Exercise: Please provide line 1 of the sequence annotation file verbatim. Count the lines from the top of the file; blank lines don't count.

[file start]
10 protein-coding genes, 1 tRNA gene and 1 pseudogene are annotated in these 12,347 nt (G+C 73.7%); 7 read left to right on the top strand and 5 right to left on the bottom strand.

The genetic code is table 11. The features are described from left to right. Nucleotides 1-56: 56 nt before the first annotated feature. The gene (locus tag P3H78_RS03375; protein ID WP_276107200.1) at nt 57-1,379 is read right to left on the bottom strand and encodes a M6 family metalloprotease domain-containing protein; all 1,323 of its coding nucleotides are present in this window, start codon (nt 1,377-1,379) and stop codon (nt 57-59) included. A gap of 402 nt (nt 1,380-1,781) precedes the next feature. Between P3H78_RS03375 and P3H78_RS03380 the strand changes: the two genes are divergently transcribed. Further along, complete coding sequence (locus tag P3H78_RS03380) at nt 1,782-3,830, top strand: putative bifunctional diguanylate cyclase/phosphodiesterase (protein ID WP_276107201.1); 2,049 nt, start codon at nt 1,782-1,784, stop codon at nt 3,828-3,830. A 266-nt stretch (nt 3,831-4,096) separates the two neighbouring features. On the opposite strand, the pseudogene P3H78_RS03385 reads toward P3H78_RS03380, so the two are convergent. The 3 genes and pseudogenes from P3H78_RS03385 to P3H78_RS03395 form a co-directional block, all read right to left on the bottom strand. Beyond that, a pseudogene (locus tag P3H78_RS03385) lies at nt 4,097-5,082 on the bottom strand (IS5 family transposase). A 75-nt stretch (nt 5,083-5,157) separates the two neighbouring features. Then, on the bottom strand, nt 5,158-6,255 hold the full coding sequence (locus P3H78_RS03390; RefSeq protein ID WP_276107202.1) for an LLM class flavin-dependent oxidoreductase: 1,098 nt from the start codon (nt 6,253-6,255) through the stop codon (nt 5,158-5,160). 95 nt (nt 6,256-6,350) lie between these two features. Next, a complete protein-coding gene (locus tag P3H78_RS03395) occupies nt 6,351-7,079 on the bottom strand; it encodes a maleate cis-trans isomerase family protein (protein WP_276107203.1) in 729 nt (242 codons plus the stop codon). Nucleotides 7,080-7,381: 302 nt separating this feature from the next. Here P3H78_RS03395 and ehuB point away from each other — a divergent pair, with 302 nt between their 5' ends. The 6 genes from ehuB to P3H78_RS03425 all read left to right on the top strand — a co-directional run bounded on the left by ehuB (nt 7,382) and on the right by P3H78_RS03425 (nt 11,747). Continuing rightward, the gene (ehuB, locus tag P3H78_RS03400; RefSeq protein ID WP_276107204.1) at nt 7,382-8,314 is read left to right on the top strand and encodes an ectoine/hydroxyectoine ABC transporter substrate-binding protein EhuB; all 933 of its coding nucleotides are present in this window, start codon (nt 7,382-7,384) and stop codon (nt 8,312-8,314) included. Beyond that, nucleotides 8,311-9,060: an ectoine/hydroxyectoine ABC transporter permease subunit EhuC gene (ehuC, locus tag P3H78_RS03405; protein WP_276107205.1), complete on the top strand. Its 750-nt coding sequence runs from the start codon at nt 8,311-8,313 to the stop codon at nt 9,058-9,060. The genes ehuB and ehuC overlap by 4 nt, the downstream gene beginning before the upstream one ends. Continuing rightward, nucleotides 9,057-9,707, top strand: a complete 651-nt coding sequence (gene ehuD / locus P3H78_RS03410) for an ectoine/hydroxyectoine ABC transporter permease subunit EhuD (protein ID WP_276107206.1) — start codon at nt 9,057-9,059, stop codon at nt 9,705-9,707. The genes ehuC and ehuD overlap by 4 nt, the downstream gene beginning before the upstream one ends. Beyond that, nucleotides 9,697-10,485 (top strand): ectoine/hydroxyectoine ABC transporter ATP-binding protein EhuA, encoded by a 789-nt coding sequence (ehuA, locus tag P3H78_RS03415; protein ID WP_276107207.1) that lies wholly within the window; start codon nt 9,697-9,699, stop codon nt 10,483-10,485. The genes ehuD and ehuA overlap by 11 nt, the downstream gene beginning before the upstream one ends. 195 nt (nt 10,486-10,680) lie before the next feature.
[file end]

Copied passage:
10 protein-coding genes, 1 tRNA gene and 1 pseudogene are annotated in these 12,347 nt (G+C 73.7%); 7 read left to right on the top strand and 5 right to left on the bottom strand.